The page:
Monday, 20 October 2014


Stafford is now permanently on my calendar and twice a year at that. The shows are becoming not just a sketching trip for myself but a great chance to catch up with motorcycle friends old and new. I spent just as much time talking motorcycles as drawing them, which is a great balance.. I also have a chance to see if I can find the missing bits for my current projects, and resist buying new ones!

More information on the Classic Bike Shows at Stafford and elsewhere can be seen here:


(watercolour & ink)

The Flying Merkel was the star of the Bonhams auction and fetched a staggering £104,540 (incl premium). There were some great elements on this early machine including the rear suspension setup, seen in more detail in the photo below. Also an intriguing tap on the front exhaust as it exits the barrel, thoughts from people I spoke to ranged from just a plumbing fitting that worked for a fix at some point to an exhaust whistle.... any thoughts please comment.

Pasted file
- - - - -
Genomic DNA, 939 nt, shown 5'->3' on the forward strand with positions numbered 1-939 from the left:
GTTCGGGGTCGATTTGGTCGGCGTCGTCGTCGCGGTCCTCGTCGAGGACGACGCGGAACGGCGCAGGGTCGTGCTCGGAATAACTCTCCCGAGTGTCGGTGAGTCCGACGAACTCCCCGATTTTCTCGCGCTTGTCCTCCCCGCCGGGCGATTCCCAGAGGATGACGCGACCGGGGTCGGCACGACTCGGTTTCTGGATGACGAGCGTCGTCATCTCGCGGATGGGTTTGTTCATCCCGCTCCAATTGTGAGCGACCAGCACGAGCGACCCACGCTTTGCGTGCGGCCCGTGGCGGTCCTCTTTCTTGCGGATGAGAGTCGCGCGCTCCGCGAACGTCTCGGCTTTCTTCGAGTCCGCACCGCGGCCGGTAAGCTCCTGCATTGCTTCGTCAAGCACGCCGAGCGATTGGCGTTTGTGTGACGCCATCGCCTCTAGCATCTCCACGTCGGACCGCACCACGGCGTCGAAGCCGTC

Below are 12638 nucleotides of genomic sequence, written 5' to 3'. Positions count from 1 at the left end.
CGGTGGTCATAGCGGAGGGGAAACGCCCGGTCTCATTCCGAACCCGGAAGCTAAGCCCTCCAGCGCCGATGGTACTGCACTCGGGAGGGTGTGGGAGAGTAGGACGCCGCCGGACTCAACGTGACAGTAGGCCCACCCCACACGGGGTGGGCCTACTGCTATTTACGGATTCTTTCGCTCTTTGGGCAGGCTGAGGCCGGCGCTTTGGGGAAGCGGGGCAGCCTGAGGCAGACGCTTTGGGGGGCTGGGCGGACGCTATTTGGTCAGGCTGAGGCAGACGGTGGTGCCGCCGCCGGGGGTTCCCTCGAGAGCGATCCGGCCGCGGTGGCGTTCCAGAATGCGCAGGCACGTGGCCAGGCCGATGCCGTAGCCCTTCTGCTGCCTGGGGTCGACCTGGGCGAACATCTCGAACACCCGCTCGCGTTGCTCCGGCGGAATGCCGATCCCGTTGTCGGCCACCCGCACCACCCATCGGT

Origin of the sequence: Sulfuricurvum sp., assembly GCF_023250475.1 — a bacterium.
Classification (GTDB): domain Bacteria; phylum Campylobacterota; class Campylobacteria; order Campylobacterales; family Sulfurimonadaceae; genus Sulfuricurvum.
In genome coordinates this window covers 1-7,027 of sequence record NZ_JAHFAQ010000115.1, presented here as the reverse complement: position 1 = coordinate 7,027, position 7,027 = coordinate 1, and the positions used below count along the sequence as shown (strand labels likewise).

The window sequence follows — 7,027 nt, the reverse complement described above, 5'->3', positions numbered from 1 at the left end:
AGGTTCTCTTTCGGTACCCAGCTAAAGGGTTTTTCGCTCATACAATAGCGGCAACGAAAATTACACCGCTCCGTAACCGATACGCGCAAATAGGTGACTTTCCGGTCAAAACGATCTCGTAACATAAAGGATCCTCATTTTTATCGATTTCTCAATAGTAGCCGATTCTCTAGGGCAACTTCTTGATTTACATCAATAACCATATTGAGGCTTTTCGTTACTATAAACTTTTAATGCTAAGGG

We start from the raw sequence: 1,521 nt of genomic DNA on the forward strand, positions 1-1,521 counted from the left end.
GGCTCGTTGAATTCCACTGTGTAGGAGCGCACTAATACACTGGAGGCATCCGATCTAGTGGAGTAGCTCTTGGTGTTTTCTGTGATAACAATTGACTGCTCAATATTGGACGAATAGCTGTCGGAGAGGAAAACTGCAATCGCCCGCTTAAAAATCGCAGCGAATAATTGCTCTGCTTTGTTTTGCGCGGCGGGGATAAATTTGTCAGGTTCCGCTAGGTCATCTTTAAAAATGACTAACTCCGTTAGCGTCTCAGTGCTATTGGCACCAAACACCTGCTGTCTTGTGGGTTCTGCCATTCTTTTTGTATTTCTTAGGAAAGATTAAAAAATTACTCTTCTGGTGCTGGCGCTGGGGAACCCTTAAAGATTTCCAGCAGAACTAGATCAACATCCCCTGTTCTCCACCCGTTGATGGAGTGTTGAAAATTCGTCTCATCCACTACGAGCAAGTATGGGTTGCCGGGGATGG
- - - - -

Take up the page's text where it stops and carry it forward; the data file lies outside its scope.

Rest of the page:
Bonhams had this to say about the bike's history:
"This rare Veteran-era American classic was discovered in an Ohio barn in 1956 by one Mort Wood, who sold it on to a fellow 'antique motorcycle' enthusiast, Emmett Moore. It appears that ownership reverted to Mort Wood, for it was from him that the machine was purchased in 1994 by the late Bernard Thomas, proprietor of Antique American Motorcycles. In original condition when acquired, the Flying Merkel has been treated to a mechanical and light cosmetic rebuild but otherwise remains untouched."

Read the full Bonhams write up for more information on this stunning machine.


(watercolour & ink)

1929 Ariel Model G Sprint Bike

(ink sketch)

Running on pure methanol this Model G sprint bike looked right, and so I had to sketch it. A lot of tuning has gone into the engine making this a true sprint bike. A great touch is a Norton positive device has been added to the original Ariel gearbox. A positive stop means you cannot push through more than one gear at a time, which is pretty handy on a sprint bike.

Ducati 600 Supersport

(ink sketch)